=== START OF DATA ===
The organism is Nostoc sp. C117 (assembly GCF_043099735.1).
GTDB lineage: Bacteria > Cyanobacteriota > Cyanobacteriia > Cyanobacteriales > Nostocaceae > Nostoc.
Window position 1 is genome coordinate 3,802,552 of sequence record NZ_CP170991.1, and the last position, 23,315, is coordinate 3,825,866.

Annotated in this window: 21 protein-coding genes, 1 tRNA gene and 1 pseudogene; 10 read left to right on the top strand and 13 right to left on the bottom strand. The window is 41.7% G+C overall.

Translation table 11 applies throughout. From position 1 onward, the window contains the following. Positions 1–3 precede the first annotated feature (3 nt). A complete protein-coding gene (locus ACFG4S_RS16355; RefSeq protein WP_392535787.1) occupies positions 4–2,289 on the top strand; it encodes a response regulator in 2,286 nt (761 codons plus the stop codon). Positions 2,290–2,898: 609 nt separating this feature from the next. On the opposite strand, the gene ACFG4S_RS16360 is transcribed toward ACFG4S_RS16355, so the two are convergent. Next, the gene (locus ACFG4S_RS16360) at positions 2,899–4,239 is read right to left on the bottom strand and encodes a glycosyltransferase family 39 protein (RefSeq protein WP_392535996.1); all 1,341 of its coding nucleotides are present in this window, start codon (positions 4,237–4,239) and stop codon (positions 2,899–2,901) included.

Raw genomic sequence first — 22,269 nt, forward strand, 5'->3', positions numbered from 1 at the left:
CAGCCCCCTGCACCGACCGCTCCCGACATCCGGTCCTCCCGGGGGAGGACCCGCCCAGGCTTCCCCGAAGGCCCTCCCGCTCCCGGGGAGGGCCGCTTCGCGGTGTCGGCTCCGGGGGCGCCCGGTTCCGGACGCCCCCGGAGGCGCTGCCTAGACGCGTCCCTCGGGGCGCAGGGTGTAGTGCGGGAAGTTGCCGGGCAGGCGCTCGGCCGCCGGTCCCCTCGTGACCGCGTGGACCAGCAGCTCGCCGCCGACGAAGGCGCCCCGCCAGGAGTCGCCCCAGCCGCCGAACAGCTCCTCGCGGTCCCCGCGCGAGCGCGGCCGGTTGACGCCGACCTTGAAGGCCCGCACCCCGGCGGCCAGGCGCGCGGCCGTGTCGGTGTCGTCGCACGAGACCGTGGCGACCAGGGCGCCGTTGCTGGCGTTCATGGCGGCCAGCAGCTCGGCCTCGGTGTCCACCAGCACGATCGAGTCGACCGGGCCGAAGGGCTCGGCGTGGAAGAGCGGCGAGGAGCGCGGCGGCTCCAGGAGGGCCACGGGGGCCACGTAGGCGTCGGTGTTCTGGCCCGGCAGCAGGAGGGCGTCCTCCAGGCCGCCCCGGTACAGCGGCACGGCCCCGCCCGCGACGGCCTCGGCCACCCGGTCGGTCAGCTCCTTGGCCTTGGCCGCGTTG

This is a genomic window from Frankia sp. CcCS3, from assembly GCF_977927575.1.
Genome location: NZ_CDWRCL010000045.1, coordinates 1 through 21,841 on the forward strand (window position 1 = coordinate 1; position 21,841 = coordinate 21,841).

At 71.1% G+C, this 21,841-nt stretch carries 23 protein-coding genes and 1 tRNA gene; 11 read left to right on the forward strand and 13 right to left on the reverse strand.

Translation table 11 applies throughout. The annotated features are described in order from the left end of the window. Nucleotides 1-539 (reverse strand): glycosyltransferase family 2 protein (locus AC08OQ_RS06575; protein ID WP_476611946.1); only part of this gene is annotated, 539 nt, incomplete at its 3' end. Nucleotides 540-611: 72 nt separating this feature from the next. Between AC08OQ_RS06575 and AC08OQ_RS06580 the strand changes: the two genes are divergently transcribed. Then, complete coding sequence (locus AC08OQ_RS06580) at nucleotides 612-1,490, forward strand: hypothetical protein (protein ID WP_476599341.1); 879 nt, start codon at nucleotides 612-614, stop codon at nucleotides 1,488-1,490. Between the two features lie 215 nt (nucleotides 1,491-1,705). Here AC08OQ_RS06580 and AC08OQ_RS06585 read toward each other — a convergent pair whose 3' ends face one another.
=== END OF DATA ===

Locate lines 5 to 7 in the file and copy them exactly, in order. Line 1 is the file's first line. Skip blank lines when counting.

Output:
Translation table 11 applies throughout. From position 1 onward, the window contains the following. Positions 1–3 precede the first annotated feature (3 nt). A complete protein-coding gene (locus ACFG4S_RS16355; RefSeq protein WP_392535787.1) occupies positions 4–2,289 on the top strand; it encodes a response regulator in 2,286 nt (761 codons plus the stop codon). Positions 2,290–2,898: 609 nt separating this feature from the next. On the opposite strand, the gene ACFG4S_RS16360 is transcribed toward ACFG4S_RS16355, so the two are convergent. Next, the gene (locus ACFG4S_RS16360) at positions 2,899–4,239 is read right to left on the bottom strand and encodes a glycosyltransferase family 39 protein (RefSeq protein WP_392535996.1); all 1,341 of its coding nucleotides are present in this window, start codon (positions 4,237–4,239) and stop codon (positions 2,899–2,901) included.

Raw genomic sequence first — 22,269 nt, forward strand, 5'->3', positions numbered from 1 at the left:
CAGCCCCCTGCACCGACCGCTCCCGACATCCGGTCCTCCCGGGGGAGGACCCGCCCAGGCTTCCCCGAAGGCCCTCCCGCTCCCGGGGAGGGCCGCTTCGCGGTGTCGGCTCCGGGGGCGCCCGGTTCCGGACGCCCCCGGAGGCGCTGCCTAGACGCGTCCCTCGGGGCGCAGGGTGTAGTGCGGGAAGTTGCCGGGCAGGCGCTCGGCCGCCGGTCCCCTCGTGACCGCGTGGACCAGCAGCTCGCCGCCGACGAAGGCGCCCCGCCAGGAGTCGCCCCAGCCGCCGAACAGCTCCTCGCGGTCCCCGCGCGAGCGCGGCCGGTTGACGCCGACCTTGAAGGCCCGCACCCCGGCGGCCAGGCGCGCGGCCGTGTCGGTGTCGTCGCACGAGACCGTGGCGACCAGGGCGCCGTTGCTGGCGTTCATGGCGGCCAGCAGCTCGGCCTCGGTGTCCACCAGCACGATCGAGTCGACCGGGCCGAAGGGCTCGGCGTGGAAGAGCGGCGAGGAGCGCGGCGGCTCCAGGAGGGCCACGGGGGCCACGTAGGCGTCGGTGTTCTGGCCCGGCAGCAGGAGGGCGTCCTCCAGGCCGCCCCGGTACAGCGGCACGGCCCCGCCCGCGACGGCCTCGGCCACCCGGTCGGTCAGCTCCTTGGCCTTGGCCGCGTTG